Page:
Mina's Veil

Neoclassical Darkwave

My friend Brad from Keller Kinder started Mina's Veil with his wife. I came on board to do all the lighting.

The venue presented many challenges: It was small, cluttered, dirty, had an unmovable front rail, and limited power and hanging positions.

The music has many classical and operatic influences. The design and dress is quite elaborate and dark. I used this as inspiration to design a setting that would amplify these aspects. The footlights and chandelier were directly borrowed from that aesthetic. Dramatic back light and rich colors helped give a sort of dark yet sophisticated look to everything.

After the technical complexity of Keller Kinder, I wanted to do something simple but effective. The rig consisted of two Altman Shakespeares with gobos, two quad-packs of RGBW LED cans, two 4-bulb footlights, and a dimmer.

Rig setup

While I was trying to keep things simple, I could not resist trying to run the whole show from my ipad haha. It basically functioned like a RFU but for full show control.

I used Martin Lightjockey as the main DMX output device and did all the pre-programing in that. I then use touch OSC on the ipad and LJ-Faders to link the midi input to cues and parameters in LJ. This setup let me run a cue list like normal, but also have real-time overrides on all lights. This was great as it let me adjust the look on the fly, experiment, tune, and preform with the lights.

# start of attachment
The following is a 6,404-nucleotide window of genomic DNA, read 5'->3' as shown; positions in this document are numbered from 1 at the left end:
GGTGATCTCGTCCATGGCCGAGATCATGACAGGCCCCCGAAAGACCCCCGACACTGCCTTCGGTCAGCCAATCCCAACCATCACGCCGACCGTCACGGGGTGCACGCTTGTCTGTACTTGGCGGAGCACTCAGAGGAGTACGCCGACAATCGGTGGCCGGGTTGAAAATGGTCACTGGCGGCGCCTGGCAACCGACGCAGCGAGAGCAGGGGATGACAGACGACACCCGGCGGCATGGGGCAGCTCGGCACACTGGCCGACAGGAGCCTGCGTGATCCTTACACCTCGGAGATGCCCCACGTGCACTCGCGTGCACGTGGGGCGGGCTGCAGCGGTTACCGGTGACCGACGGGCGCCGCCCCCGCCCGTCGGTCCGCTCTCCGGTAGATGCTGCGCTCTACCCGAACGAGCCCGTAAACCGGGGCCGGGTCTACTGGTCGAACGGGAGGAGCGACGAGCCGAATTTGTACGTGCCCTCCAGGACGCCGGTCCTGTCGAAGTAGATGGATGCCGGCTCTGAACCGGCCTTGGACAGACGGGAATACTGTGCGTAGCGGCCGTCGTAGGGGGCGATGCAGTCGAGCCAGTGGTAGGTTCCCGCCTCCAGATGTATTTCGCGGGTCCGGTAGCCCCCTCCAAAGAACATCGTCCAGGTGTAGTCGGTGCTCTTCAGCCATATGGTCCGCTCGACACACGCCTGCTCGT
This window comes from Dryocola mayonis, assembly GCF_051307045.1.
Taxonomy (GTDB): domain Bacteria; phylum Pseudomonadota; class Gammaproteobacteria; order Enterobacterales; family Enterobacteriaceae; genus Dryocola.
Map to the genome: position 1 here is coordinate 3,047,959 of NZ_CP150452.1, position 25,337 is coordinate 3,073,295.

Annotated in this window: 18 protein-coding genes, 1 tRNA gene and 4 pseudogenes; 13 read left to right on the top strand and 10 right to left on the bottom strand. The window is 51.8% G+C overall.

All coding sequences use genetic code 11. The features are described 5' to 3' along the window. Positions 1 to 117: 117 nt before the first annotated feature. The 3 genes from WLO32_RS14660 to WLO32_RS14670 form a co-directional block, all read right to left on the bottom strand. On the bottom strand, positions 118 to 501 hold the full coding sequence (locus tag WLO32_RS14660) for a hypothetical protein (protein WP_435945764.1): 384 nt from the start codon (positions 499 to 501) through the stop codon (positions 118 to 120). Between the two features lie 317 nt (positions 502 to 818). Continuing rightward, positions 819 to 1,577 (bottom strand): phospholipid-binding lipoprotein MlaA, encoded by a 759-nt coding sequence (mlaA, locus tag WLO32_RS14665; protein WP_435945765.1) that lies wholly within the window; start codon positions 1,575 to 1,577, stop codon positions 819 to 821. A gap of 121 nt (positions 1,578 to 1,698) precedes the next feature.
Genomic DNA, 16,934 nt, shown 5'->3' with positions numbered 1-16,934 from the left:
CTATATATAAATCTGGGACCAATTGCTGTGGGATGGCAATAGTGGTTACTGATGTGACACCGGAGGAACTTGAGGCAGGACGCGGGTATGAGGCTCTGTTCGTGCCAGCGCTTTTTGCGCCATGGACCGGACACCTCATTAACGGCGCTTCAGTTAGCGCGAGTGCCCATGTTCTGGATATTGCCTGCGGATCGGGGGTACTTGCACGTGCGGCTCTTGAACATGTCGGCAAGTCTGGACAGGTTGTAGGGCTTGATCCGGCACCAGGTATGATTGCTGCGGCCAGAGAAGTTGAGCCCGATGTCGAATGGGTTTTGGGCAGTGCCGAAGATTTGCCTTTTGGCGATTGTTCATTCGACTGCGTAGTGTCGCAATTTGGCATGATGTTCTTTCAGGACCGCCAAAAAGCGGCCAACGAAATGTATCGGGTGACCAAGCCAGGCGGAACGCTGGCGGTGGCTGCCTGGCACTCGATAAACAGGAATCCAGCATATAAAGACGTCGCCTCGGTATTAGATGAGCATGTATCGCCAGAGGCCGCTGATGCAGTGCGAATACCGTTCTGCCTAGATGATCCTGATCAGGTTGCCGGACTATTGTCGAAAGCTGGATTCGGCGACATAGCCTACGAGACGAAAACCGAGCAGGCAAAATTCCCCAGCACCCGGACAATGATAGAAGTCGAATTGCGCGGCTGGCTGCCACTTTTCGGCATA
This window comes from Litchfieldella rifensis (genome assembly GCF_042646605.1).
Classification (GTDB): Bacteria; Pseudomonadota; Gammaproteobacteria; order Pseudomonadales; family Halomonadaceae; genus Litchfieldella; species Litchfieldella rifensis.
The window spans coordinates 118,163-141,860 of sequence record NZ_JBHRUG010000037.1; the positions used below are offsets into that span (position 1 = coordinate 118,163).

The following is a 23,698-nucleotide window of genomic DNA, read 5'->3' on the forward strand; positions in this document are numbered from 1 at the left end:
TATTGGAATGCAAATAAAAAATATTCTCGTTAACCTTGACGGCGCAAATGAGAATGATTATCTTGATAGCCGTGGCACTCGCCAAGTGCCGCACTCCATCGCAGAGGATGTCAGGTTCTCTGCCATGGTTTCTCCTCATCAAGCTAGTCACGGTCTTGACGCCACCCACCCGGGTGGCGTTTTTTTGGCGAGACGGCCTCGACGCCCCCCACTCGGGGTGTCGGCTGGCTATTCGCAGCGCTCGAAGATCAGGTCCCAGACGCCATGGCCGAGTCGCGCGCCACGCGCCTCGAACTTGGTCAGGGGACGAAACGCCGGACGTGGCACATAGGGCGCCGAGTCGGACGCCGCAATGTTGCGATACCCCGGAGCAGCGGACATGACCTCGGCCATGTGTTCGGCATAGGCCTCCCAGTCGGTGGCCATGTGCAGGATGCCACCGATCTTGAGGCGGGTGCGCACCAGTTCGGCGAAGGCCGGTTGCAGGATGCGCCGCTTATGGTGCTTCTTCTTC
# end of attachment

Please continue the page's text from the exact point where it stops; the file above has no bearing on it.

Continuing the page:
The footlights played an important part to getting the looks and feel associated with opera. The design is a slightly embellished form inspired from a Dr. Who episode (also involving opera).

I bought some 8" pvc pipe, cut it in half, and contoured the tops on the band-saw using a jig. The off cuts were used some small wings/leafs under the main shade. The base was pine with some fancy trim molding around the front. All internal wiring was double insulated and fused, with an IEC connector on the SL end. Aluminum tape was used as a reflector. 60w soft-white bulbs were used to further help diffuse the light.

The paint jobs was particularly crap, but fortunately that didn't matter as no one would see it in the dark.


This was a last minute addition by me. Brad and I had originally talked about how cool it would be, but neither of us could find a real chandelier that used candles, or was in our price range.

Two days before the show, I made a stop at the local hardware store, and for $100 nzd picked up all the parts. The next day was a frantic scramble to make something safe, functional, and pretty.

The arms are planter hangers, screwed to two wooden hexagons. I drilled holes in the top side of the hangers and screwed in long M-3 bolts. These were accepted by holes in the bottom of the candles and also served and a method to attach the wax cups (which were painted pickle-jar lids haha).

The cage hanging from the bottom is one of those hanging planter baskets. The ribbons are aluminum flashing with gaff tape over them, secured at the top to a wood ring. An M-8 rod runs through the whole thing. The dangling bits were just some heavy card cut into teardrop shapes and hung from chain. The bottom spire is also cardboard hot-glued onto a black tube which is threaded onto the M-8 supporting rod.

While definitely an exercise in desperation, and a total kludge, it worked great on stage. Everyone was very excited and it nicely positioned candles in the dark empty void above the stage.